Wednesday, December 24, 2014

Alert

Follow us:
Follow @NY1 on Twitter Follow NY1 News on Facebook Follow NY1 News on Google+ Subscribe to this news feed 

News

Time Out Theater Review: 'Twelfth Night'

  • Text size: + -
TWC News: Time Out Theater Review: 'Twelfth Night'
Play now

Time Warner Cable video customers:
Sign in with your TWC ID to access our video clips.

out of 10

Free Video Views Remaining

To get you to the stories you care about, we are offering everyone 10 video views per month.

Access to our video is always free for Time Warner Cable video customers who login with their TWC ID.

  To view our videos, you need to
enable JavaScript. Learn how.
install Adobe Flash 9 or above. Install now.

Then come back here and refresh the page.

Two-time Tony Award winner Mark Rylance is currently starring in both "Twelfth Night" and "Richard III" in rep on Broadway. Time Out New York's David Cote filed the following review of "Twelfth Night."

Some of us discovered Shakespeare in our youth as a burst of enchanting lyricism and magical storytelling. Well, Shakespeare's Globe makes me feel like a kid again. The London troupe is presenting their Elizabethan-style "Twelfth Night" and "Richard III," with historically researched costumes, candles and music. It's a classic comedy and a bloody tragedy in their pure Shakespearean glory.

Director Tim Carroll, working with a versatile all-male cast headed by Mark Rylance, blows the dust off "Twelfth Night," the wistful comedy about a cross-dressed twin, mismatched lovers and a hoodwinked butler in yellow stockings. Stephen Fry, a national treasure in England, takes on the latter role of Malvolio, gracing the puritanical sourpuss with his inherent teddy-bear sweetness but still bringing the requisite pomposity. Samuel Barnett makes for a pert and droll Viola, who disguises herself as a man to serve Count Orsino, whom he, er, she, secretly adores. Orsino, meanwhile, pines after noble, prickly Olivia.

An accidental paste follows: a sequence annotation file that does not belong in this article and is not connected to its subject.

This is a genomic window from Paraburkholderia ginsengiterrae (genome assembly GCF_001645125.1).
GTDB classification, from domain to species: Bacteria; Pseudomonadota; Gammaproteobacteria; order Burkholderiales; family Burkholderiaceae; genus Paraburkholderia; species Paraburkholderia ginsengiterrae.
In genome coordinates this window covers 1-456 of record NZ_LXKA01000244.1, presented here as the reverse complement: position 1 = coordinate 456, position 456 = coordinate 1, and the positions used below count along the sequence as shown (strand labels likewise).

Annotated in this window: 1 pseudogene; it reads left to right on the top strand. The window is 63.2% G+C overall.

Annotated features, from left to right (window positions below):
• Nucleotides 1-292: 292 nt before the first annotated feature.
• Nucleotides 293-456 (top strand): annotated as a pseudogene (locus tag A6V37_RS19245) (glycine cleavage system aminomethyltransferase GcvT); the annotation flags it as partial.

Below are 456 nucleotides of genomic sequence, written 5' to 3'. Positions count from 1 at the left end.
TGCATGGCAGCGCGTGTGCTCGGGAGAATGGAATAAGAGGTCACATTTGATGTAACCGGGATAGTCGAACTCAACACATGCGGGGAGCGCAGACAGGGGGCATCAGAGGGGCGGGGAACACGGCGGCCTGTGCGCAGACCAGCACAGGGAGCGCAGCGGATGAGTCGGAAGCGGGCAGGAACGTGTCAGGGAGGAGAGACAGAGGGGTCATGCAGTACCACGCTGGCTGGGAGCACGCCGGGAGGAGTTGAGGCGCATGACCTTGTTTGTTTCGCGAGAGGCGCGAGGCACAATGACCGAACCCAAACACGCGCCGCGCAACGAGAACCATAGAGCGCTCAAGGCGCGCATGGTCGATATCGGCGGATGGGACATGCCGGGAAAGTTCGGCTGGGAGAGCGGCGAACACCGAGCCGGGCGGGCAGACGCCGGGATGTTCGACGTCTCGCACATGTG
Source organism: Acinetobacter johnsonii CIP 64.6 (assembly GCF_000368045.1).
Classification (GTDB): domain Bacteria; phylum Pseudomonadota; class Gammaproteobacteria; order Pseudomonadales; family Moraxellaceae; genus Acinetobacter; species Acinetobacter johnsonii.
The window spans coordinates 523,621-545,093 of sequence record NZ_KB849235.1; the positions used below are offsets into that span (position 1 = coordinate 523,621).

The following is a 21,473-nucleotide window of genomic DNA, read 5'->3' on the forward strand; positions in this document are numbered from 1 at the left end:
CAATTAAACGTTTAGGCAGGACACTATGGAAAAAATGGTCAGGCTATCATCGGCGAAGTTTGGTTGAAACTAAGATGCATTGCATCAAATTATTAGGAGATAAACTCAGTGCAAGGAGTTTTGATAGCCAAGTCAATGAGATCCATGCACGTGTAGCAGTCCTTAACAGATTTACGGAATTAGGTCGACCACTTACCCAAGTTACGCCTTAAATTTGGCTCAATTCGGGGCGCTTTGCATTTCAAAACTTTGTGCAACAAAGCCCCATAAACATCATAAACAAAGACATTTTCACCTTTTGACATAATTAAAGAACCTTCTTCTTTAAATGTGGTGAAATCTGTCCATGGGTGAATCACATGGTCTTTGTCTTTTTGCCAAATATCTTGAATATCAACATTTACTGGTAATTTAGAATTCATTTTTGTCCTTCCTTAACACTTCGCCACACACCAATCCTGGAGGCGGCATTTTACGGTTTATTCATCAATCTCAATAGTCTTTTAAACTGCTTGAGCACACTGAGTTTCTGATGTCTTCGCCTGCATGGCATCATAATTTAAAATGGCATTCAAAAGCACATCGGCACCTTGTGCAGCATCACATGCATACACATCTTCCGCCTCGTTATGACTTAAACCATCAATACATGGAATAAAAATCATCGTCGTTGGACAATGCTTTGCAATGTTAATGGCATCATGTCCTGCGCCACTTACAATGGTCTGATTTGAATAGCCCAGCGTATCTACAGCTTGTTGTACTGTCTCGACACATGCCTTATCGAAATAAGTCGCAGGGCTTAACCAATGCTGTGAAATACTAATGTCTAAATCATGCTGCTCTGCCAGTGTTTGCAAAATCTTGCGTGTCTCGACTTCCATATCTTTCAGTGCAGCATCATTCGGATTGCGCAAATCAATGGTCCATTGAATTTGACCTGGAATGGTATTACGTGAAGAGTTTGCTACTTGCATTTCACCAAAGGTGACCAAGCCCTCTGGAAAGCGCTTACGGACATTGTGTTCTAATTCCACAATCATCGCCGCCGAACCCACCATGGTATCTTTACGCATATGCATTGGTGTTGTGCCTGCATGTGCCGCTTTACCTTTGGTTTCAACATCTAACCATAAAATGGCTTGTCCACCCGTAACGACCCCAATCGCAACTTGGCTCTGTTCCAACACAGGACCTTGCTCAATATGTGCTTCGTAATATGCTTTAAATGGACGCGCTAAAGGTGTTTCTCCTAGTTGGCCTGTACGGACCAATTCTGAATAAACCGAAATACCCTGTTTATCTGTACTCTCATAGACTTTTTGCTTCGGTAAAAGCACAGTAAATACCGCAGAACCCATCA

The performances are pitched perfectly between light comedy and pensive melancholy, period formality and a more modern looseness. Rylance tempers his usual zaniness for Olivia, who goes from chilly to adorably lovestruck. Paul Chahidi's scheming servant, Maria, is dryly droll. And there's something touchingly plaintive in Peter Hamilton Dyer's deadpan clown, Feste. From the initial ceremonial candle lighting to the final jig, this "Twelfth Night" will leave you breathless with laughter and giddy with joy.

If you love Shakespeare, you will adore this so-called original practices "Twelfth Night," which reminds us why the Swan of Avon is considered the greatest playwright who ever lived.

10.11.12.247 ClientIP: 54.163.139.36, 184.51.126.28 UserAgent: CCBot/2.0 (http://commoncrawl.org/faq/) Profile: TWCSAMLSP